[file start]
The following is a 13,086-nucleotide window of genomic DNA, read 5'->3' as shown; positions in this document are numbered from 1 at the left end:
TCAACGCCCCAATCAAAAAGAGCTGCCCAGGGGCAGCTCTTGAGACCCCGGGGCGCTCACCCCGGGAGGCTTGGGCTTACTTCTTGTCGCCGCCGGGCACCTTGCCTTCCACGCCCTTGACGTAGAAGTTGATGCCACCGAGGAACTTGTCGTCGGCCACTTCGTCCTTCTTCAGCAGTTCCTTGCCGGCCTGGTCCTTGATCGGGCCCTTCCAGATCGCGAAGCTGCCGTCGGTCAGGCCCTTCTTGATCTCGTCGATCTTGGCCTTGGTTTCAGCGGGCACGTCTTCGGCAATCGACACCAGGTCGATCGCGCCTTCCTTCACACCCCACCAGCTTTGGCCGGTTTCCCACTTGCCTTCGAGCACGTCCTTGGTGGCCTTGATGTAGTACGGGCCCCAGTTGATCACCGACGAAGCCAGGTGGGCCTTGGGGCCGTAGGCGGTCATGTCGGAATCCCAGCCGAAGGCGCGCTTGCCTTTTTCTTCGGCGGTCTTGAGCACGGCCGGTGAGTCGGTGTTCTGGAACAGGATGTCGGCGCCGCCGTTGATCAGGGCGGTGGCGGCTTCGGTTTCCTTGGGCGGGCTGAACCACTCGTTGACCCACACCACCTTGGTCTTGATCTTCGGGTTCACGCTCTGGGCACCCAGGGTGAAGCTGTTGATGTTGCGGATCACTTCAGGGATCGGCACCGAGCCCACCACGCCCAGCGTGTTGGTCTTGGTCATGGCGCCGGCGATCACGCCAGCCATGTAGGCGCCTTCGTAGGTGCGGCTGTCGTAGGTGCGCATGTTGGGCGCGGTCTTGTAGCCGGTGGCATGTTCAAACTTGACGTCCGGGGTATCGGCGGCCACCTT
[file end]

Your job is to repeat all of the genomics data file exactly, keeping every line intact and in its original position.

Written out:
The following is a 13,086-nucleotide window of genomic DNA, read 5'->3' as shown; positions in this document are numbered from 1 at the left end:
TCAACGCCCCAATCAAAAAGAGCTGCCCAGGGGCAGCTCTTGAGACCCCGGGGCGCTCACCCCGGGAGGCTTGGGCTTACTTCTTGTCGCCGCCGGGCACCTTGCCTTCCACGCCCTTGACGTAGAAGTTGATGCCACCGAGGAACTTGTCGTCGGCCACTTCGTCCTTCTTCAGCAGTTCCTTGCCGGCCTGGTCCTTGATCGGGCCCTTCCAGATCGCGAAGCTGCCGTCGGTCAGGCCCTTCTTGATCTCGTCGATCTTGGCCTTGGTTTCAGCGGGCACGTCTTCGGCAATCGACACCAGGTCGATCGCGCCTTCCTTCACACCCCACCAGCTTTGGCCGGTTTCCCACTTGCCTTCGAGCACGTCCTTGGTGGCCTTGATGTAGTACGGGCCCCAGTTGATCACCGACGAAGCCAGGTGGGCCTTGGGGCCGTAGGCGGTCATGTCGGAATCCCAGCCGAAGGCGCGCTTGCCTTTTTCTTCGGCGGTCTTGAGCACGGCCGGTGAGTCGGTGTTCTGGAACAGGATGTCGGCGCCGCCGTTGATCAGGGCGGTGGCGGCTTCGGTTTCCTTGGGCGGGCTGAACCACTCGTTGACCCACACCACCTTGGTCTTGATCTTCGGGTTCACGCTCTGGGCACCCAGGGTGAAGCTGTTGATGTTGCGGATCACTTCAGGGATCGGCACCGAGCCCACCACGCCCAGCGTGTTGGTCTTGGTCATGGCGCCGGCGATCACGCCAGCCATGTAGGCGCCTTCGTAGGTGCGGCTGTCGTAGGTGCGCATGTTGGGCGCGGTCTTGTAGCCGGTGGCATGTTCAAACTTGACGTCCGGGGTATCGGCGGCCACCTT